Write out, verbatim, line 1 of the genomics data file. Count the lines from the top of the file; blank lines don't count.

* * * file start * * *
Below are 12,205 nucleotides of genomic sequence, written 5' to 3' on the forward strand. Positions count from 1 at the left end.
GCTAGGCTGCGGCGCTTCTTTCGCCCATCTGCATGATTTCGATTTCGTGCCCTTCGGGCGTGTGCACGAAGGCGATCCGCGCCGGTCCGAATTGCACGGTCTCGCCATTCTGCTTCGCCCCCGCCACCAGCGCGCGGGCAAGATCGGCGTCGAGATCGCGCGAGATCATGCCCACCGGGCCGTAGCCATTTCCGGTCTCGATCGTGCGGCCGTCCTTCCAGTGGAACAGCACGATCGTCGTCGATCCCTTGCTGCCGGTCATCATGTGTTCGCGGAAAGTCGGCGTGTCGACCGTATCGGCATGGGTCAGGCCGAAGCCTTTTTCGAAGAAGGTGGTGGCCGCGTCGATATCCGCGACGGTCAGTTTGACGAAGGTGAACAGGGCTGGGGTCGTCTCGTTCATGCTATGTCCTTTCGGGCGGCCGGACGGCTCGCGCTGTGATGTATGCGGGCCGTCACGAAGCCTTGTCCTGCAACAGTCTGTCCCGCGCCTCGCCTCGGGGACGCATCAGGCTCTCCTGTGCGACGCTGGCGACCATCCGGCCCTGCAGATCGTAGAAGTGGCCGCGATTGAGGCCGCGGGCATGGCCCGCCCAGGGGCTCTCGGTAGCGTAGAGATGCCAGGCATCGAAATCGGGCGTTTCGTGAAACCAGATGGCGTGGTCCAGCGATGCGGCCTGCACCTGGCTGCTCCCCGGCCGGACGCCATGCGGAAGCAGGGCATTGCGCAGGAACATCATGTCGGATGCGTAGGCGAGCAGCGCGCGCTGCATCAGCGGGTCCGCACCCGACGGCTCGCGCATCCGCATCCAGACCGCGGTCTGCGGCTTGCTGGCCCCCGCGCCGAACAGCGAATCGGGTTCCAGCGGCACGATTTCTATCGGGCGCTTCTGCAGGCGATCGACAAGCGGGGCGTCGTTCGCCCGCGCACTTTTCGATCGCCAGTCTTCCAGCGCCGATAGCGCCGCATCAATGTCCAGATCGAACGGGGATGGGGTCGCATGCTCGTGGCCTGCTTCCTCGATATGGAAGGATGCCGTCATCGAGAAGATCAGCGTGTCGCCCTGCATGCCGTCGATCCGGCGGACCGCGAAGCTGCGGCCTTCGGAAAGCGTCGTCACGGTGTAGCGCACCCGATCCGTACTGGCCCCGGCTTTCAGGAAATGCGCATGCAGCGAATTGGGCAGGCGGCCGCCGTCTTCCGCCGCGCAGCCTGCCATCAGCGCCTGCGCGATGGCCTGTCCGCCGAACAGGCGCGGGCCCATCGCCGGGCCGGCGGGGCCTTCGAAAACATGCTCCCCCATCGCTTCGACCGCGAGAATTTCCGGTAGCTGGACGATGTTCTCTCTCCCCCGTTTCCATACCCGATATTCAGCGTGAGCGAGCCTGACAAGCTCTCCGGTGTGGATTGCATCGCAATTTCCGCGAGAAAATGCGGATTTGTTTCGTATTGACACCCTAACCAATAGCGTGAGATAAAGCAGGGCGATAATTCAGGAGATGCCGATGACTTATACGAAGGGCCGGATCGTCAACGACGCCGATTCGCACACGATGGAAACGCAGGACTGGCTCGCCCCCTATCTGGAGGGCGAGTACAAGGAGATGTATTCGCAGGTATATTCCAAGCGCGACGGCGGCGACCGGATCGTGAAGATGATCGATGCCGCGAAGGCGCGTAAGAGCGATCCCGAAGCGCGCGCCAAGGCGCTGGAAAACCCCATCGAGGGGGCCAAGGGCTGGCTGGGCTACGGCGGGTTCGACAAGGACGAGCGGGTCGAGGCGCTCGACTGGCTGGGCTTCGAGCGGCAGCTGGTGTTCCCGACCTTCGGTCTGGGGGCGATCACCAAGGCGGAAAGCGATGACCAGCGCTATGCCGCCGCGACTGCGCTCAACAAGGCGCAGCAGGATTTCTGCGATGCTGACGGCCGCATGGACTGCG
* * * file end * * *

Below are 12,205 nucleotides of genomic sequence, written 5' to 3' on the forward strand. Positions count from 1 at the left end.